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Blacksmith Steel

The term "Blacksmith Steel" is a bit of a misnomer but commonly used.

There are lots of different types of steel. The variety is almost endless. This is because steel is made by adding small amounts of trace elements to iron along with carbon. And these elements vary a lot.

Here though I will give you a lot of great information about steel and the steels used by blacksmiths and how you can get it.

 

 

Mystery Steel - This is a term that blacksmith's use when it comes to found steel that we are not really sure what type of steel it is. It is quite ok to forge and work with mystery steel but it really isn't suitable if you want to make something with specific strength, hardness or flexibility needs like a knife or a sword or a tool. This is because it is almost impossible to harden and temper mystery steel correctly.

But, if you are looking for steel for common use, easy to make things, or a miscellany of items that don't have specific strength needs then mystery steel can usually be ok.

Super steel!

Don't believe or listen to the hype when it comes to super steels. While it is true that there are steels out there that are super and quite remarkable these are usually difficult to work with and their needs for hardening and tempering can be quite exacting in terms of temperature, time of heat, and exact reductions in heat after heating. If you are new to blacksmithing you really don't need any of these steels. You will do quite well to work with some of the steels that I recommend here.

 

Reasonable bets with scrap steel:

Railroad spikes - These are usually a mild steel of good quality. They make a great multi-purpose steel for a lot of practical applications. I have a page here with railroad spikes you can purchase

Horseshoes - modern horseshoes are made out of steel and are usually easy to work and suitable for low stress use.

Leaf springs from trucks - This is often 5160 or 1095 steel which are good quality spring steels suitable for making tools, swords, knives, chisels, and items needing to be hardened and tempered for use.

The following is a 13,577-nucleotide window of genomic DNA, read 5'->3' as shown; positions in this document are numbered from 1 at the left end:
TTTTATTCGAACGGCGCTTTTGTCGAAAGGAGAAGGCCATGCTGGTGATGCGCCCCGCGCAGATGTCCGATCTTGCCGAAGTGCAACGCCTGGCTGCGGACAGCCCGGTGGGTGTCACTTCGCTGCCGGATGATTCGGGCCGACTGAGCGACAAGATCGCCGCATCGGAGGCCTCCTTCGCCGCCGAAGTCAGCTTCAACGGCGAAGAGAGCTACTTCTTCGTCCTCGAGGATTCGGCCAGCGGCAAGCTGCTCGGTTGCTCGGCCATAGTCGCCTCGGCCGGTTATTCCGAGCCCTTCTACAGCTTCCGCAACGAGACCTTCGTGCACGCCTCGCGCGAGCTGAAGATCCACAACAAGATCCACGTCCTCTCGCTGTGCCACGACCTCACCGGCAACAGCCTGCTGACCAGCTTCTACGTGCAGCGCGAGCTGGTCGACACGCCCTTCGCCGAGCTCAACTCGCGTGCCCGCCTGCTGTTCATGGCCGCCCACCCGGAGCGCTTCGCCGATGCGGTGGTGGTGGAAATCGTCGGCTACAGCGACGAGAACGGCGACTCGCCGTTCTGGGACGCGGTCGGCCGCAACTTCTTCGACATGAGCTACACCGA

Coil springs from trucks - Same applies for coil springs as with leaf springs. Coils are often used for making hand tools or knives.

But as with mystery steel you can't really know for sure what type of steel these objects really are and you may have difficulty hardening and tempering them suitably.

Purchased steels -

Blacksmithing has undergone a renaissance of sorts. It is an art that almost died out but it didn't and now it is in a revival. And this is good news in terms of the availalbility. You can readily purchase steels of many different types easily online.

Here are some recommendations for you:

01 Steel - This is a good standard steel that is excellent for swords and knives and it is easy to work, easy to harden and temper. The big thing about it is that it is readily available.

1080 steel - Another great steel for knifemaking. It has a lot of forgiveness in it which makes it very good for beginners.

1084 Steel - Very similar to 1080 and also an excellent steel for beginners and even experts.

1095 - an excellent high carbon steel that is easy to forge and shape but can be a bit more challenging in heat treatment.

5160 - This is a spring steel but it can also be used to make excellent swords and knives.

 

Tool steel

Great for typical knives:

Tool Steel O1 (Oil Hardening) Flat Stock, Ground, ASTM-A681-94, 1/8" Thick, 2" Width, 18" Length

 

 

01 Steel

Here is the piece of Steel I used to make the sword:

Starrett Tool Steel O1 Flat Stock, Oil-Hardened and Precision Ground Finish, Annealed Temper, ASTM A681, 1/8" Thick, 2" Width, 36" Length

 

 

 

 

The art of blacksmithing

The Art of Blacksmithing - With more than 500 illustrations, this book is perfect for craftsmen who want to set up a blacksmith shop, and for lovers of history and craft alike. This book describes and illustrates the equipment and techniques developed in more than six thousand years of working iron by hand.Indeed, this unique book covers every aspect of a fascinating and little-known art, the fundamental craft on which the civilization of the Iron Age was built.

 

 

 

 

 


 

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